I'm fairly new to Ruby and I'm trying to achieve the following : I have an array of objects with two properties (
is) which are already sorted by date. On top of that, I want to sort them such as
obj1 < obj2 if obj1.refers_to == obj2.is
This is what I have tried so far, but :
- I'm pretty such that is no the 'Ruby' way of doing it.
It's not even working : Error
undefined methodsort_by' for #<` (I reckon I could have something to do with mutating while enumerating)
@array.each_with_index do |e,i| if e.refers_to != 0 @array.slice(i+1,@array.count-i-1).each_with_index do |f,j| if f.is == e.refers_to #@array.insert( ... ) Insert doesn't work end end end end
Update : Majioa's answer
Although I learned a lot from that answer and though it was working while fiddling with a small dataset, I now realize it's not and I'm beginning to think that this result can't be obtained by a (binary) sort algorithm.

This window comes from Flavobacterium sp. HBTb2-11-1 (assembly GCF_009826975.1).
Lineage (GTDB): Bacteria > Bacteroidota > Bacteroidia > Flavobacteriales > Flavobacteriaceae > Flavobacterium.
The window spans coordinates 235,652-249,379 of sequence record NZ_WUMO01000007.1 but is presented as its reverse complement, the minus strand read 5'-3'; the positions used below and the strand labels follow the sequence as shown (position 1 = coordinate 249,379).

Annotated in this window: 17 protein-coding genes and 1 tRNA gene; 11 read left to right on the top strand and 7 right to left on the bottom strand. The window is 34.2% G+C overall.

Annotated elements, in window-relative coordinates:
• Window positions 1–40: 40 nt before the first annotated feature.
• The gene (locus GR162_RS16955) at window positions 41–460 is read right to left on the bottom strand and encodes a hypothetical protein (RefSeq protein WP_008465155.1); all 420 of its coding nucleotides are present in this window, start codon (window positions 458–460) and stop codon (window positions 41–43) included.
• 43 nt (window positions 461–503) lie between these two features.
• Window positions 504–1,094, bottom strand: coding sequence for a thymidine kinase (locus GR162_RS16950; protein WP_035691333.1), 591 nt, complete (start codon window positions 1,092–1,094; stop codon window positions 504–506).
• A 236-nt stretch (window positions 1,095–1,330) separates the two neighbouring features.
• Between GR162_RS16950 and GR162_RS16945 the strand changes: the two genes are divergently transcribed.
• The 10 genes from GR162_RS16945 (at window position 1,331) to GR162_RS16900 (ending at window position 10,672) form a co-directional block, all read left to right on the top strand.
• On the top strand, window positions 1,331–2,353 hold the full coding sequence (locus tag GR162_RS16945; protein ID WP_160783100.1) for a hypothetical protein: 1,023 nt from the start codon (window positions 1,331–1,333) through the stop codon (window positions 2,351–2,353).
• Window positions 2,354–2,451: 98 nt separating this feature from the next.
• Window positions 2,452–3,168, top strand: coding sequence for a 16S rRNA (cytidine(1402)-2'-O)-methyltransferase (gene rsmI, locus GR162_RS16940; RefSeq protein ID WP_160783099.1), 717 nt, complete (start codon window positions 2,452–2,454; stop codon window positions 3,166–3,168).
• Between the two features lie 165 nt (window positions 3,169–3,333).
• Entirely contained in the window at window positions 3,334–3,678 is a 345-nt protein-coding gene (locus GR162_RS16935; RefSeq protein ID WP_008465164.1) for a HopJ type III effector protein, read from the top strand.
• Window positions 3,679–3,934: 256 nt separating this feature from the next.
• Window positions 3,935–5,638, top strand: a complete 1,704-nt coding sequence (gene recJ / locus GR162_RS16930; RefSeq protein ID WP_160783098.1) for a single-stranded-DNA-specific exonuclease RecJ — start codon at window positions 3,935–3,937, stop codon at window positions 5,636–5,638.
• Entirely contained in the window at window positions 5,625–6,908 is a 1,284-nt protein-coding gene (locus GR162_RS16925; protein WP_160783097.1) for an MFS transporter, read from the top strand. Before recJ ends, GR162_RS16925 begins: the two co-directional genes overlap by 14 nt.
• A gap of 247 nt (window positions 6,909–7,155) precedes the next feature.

My algebra is out of order so I'm going to lack the proper formalism, but basically what the sorting algorithm is doing is comparing the elements two by two and moving them accordingly.
Let's use this example :
4, refers_to =>2 3 2 1
when we reach this state :
3, 2, 4,refers_to =>2 1
At that point, we are going to need that say :
if 4 is at the right place, don't move it further, i.e. when comparing '4' to '1', we need to know the state of '2', hence my postulate :
This can't be achieved by a binary sort.
- Do I make sense ?
- Can we make a tertiary sort ?